How to save images for your site
Page load times are increasingly important. One of the easiest ways to speed up your page load times is reduce the size of the images.
The wonderful thing about Photoshop is that it gives you some great tools to help estimate how your images will effect your load times.
Use Save for Web
Most people when they want to save their images they use Save As, and then just change the file type to something web-safe (jpg or png). If they're really keen they'll then adjust the compression on the jpg. A better option is to use Save for Web.
The Save for Web option gives you a bit more control and information when saving images to upload to your site. I'm using the latest Mac version of Photoshop, but there hasn't been much change to this dialog over the last few version. Just go to File > Save for Web.
Intro to Image Formats
There are a few basic image formats you should be familiar with;
JPG or jpeg. Pronounced "jay-peg." This is probably the format most people are familiar with. JPGs are great for photos and other "continuos-tone" images. The format is what's called a "lossy compression format" meaning images are compressed (made smaller" by basically throwing out some data and filling in the blank. This leads to the odd off color blocks you see in some jogs, especially around high contrast colour changes.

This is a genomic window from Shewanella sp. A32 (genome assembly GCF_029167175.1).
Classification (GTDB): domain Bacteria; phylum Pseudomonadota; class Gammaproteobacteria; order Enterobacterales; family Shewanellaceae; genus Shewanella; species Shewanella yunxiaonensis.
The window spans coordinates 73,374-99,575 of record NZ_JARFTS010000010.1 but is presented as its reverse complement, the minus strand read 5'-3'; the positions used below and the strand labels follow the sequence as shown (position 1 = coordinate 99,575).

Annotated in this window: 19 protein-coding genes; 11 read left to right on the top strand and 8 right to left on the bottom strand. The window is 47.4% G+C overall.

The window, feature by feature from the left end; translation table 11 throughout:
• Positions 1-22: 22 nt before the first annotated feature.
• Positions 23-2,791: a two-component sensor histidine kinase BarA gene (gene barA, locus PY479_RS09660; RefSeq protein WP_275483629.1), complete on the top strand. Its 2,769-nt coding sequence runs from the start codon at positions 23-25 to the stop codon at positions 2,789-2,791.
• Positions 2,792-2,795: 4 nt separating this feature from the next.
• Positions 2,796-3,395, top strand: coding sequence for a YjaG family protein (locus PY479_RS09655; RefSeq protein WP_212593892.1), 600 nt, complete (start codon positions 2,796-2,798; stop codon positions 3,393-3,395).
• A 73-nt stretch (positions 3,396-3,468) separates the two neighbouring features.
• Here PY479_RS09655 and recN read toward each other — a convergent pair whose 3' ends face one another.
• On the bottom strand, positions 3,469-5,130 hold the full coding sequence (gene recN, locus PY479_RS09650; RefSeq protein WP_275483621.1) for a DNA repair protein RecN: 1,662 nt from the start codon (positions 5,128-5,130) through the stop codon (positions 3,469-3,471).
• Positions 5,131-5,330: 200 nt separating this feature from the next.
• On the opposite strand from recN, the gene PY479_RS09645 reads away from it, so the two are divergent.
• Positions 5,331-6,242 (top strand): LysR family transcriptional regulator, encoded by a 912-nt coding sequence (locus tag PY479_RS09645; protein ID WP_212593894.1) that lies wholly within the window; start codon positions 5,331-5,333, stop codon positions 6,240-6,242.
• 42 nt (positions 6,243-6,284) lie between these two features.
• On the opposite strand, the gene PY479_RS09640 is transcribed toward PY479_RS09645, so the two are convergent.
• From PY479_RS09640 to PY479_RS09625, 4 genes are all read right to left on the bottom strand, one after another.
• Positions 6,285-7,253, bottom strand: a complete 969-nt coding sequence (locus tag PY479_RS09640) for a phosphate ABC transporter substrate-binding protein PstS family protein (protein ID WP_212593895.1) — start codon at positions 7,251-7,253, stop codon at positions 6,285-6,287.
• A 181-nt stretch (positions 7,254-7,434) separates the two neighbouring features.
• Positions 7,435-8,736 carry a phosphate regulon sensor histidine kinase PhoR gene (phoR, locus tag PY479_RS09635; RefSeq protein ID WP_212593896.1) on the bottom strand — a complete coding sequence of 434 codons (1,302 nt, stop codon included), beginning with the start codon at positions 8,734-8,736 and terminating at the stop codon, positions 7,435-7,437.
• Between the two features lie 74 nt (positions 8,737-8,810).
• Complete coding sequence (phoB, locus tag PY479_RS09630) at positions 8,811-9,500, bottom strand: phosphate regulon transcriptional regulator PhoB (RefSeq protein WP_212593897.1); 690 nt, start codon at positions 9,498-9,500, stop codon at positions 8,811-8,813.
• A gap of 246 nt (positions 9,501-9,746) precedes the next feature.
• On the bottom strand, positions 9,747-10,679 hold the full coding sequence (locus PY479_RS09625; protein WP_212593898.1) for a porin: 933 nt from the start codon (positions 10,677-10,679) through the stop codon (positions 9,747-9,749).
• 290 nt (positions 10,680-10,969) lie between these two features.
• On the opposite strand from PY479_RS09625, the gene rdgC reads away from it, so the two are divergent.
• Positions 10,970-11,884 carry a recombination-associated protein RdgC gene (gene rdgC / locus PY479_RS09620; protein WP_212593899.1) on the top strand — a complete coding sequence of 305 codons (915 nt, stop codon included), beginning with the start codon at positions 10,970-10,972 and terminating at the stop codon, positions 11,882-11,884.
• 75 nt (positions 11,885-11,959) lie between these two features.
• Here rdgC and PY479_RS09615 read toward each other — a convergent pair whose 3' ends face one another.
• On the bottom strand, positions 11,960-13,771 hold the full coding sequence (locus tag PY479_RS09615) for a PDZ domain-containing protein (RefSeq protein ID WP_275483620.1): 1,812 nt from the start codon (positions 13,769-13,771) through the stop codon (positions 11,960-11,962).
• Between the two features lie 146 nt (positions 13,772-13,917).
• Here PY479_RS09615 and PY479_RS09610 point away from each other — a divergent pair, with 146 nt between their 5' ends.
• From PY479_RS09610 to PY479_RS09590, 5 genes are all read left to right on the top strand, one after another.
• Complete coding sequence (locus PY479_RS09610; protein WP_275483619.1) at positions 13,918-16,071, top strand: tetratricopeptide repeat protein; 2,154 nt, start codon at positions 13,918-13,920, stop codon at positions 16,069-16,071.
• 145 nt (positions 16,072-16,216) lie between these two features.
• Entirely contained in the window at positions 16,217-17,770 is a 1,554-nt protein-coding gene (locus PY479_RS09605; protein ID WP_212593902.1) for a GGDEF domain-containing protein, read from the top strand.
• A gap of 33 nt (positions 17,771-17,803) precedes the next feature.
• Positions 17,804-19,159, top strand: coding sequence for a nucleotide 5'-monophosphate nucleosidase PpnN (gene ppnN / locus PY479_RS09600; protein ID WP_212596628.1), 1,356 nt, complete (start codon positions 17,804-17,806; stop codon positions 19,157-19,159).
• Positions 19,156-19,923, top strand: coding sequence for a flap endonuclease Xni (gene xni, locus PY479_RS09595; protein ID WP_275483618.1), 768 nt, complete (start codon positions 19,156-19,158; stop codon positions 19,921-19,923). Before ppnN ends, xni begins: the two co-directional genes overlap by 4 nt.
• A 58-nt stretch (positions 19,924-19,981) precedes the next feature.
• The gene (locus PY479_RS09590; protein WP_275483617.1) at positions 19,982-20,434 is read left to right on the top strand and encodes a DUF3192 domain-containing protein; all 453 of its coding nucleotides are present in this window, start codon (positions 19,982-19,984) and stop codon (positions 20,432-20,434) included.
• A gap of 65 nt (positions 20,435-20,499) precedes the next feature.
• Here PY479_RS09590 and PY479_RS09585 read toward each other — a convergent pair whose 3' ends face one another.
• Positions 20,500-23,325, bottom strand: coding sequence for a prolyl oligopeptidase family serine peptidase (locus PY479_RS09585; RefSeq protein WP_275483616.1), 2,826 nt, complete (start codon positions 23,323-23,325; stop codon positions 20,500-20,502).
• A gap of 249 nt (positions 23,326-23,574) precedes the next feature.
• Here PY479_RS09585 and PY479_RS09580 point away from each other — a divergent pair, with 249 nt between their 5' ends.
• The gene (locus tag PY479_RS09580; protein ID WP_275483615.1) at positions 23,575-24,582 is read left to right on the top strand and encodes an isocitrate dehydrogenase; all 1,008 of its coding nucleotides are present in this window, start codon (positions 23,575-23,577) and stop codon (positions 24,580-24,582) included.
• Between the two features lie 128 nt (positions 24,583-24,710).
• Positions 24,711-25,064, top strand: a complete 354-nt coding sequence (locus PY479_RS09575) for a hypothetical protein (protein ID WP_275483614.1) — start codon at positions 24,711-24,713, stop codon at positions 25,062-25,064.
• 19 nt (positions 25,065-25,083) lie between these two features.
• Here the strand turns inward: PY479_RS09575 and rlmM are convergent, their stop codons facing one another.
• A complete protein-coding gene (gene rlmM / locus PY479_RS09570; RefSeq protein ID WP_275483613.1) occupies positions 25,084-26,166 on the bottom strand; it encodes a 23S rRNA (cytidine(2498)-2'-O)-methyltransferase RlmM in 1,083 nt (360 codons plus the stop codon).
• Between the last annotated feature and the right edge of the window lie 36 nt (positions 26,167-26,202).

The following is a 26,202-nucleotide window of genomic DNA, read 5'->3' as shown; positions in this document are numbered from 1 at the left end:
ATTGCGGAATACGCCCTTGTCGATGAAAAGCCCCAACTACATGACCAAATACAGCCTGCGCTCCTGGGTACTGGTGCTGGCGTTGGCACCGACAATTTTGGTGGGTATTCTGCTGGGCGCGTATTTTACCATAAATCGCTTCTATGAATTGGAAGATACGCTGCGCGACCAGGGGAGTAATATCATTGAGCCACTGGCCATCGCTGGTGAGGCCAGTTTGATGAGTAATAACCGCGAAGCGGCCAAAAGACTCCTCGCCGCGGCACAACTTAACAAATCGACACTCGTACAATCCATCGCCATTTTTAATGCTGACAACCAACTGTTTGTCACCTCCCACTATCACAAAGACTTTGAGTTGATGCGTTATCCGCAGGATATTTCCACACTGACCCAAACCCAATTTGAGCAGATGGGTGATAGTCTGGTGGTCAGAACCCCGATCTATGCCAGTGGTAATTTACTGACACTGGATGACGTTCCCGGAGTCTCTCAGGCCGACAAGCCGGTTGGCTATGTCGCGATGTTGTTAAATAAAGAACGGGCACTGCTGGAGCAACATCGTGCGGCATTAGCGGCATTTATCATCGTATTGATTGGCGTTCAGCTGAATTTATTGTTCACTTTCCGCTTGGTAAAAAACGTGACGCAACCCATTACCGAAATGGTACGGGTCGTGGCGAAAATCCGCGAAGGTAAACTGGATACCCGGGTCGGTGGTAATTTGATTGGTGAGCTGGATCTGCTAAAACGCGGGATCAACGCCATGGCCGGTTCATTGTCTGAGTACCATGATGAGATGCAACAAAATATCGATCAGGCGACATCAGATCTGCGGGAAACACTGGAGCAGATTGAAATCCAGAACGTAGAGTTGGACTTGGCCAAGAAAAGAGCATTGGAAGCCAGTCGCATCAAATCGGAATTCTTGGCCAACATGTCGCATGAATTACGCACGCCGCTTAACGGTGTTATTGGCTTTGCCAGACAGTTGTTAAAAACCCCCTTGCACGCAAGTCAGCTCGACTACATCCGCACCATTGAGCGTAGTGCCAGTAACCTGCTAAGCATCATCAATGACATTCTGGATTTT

GIF pronounced "gif" hard-g or "jif" soft-g (the creator insists on jif, but the world seems content with gif). GIFs are good small images like logos that don't have a lot of colours. They do have the added benefit of allowing transparent pixels and multiple frames (animated gifs), but the limited amount of colours don't make them ideal for photos.
PNG pronounced "ping" come in two flavours: 8-bit and 24-bit. 8-bit PNGs are more like GIFs with a limited colour pallet, but they don't have the ability to be animated. 24-bit PNGs function more like a JPG and are suitable to photos and illustrations. 24-bit PNGs also support an alpha channel meaning you can have varying levels of opacity or transparency to the pixels. This is the fade-out image effect. Also, they use "non-lossy compression" meaning you can create smaller images without the JPG artifact.
Which format to use
If you're saving your logo and its pretty simple, a few colours with out any colour gradients, stick to GIF or 8-bit PNG. You'll get a smaller file with no artifacting.
If it's a photo or illustration it get a little more tricky. You'll be using either JPG or 24-bit PNG, but you may need to play with the settings to find the best balance between file size and image quality.
If you have transparency you need to use 24-bit PNG
The Save for Web Dialog
The nice thing about this dialog is that it gives you a preview of how your image once saved with the options, as well as the ability to compare multiple configurations. Under the preview it shows the selected format as well as the file size as well as download time. It defaults to 56.6Kbps, which is more dial-up and older EDGE cellular data speed.